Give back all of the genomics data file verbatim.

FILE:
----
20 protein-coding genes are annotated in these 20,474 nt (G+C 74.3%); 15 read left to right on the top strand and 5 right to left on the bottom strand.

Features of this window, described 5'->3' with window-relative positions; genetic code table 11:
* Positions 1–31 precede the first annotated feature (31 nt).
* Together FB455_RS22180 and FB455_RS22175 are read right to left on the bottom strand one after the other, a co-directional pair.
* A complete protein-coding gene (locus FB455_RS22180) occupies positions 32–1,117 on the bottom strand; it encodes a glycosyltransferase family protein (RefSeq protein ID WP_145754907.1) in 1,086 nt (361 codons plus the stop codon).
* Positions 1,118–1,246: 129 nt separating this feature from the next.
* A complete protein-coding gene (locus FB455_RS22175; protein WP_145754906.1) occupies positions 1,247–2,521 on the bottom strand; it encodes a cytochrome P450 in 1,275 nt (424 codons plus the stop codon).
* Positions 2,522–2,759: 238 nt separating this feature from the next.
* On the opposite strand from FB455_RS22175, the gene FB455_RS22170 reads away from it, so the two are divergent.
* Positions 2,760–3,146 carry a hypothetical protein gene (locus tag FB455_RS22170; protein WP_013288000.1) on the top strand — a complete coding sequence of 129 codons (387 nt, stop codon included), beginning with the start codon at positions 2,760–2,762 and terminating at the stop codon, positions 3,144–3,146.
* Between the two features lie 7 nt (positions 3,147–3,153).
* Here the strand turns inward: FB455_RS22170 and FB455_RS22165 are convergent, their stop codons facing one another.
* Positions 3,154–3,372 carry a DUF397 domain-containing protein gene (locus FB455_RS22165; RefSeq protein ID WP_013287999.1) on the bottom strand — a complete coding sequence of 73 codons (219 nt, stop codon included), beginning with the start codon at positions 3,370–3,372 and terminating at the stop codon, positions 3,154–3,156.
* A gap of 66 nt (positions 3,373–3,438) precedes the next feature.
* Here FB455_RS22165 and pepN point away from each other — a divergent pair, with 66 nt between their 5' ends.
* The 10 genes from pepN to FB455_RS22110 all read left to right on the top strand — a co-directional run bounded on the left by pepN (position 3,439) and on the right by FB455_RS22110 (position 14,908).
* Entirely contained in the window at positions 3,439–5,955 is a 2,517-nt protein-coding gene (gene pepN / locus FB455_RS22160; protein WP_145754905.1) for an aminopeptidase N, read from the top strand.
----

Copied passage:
20 protein-coding genes are annotated in these 20,474 nt (G+C 74.3%); 15 read left to right on the top strand and 5 right to left on the bottom strand.

Features of this window, described 5'->3' with window-relative positions; genetic code table 11:
* Positions 1–31 precede the first annotated feature (31 nt).
* Together FB455_RS22180 and FB455_RS22175 are read right to left on the bottom strand one after the other, a co-directional pair.
* A complete protein-coding gene (locus FB455_RS22180) occupies positions 32–1,117 on the bottom strand; it encodes a glycosyltransferase family protein (RefSeq protein ID WP_145754907.1) in 1,086 nt (361 codons plus the stop codon).
* Positions 1,118–1,246: 129 nt separating this feature from the next.
* A complete protein-coding gene (locus FB455_RS22175; protein WP_145754906.1) occupies positions 1,247–2,521 on the bottom strand; it encodes a cytochrome P450 in 1,275 nt (424 codons plus the stop codon).
* Positions 2,522–2,759: 238 nt separating this feature from the next.
* On the opposite strand from FB455_RS22175, the gene FB455_RS22170 reads away from it, so the two are divergent.
* Positions 2,760–3,146 carry a hypothetical protein gene (locus tag FB455_RS22170; protein WP_013288000.1) on the top strand — a complete coding sequence of 129 codons (387 nt, stop codon included), beginning with the start codon at positions 2,760–2,762 and terminating at the stop codon, positions 3,144–3,146.
* Between the two features lie 7 nt (positions 3,147–3,153).
* Here the strand turns inward: FB455_RS22170 and FB455_RS22165 are convergent, their stop codons facing one another.
* Positions 3,154–3,372 carry a DUF397 domain-containing protein gene (locus FB455_RS22165; RefSeq protein ID WP_013287999.1) on the bottom strand — a complete coding sequence of 73 codons (219 nt, stop codon included), beginning with the start codon at positions 3,370–3,372 and terminating at the stop codon, positions 3,154–3,156.
* A gap of 66 nt (positions 3,373–3,438) precedes the next feature.
* Here FB455_RS22165 and pepN point away from each other — a divergent pair, with 66 nt between their 5' ends.
* The 10 genes from pepN to FB455_RS22110 all read left to right on the top strand — a co-directional run bounded on the left by pepN (position 3,439) and on the right by FB455_RS22110 (position 14,908).
* Entirely contained in the window at positions 3,439–5,955 is a 2,517-nt protein-coding gene (gene pepN / locus FB455_RS22160; protein WP_145754905.1) for an aminopeptidase N, read from the top strand.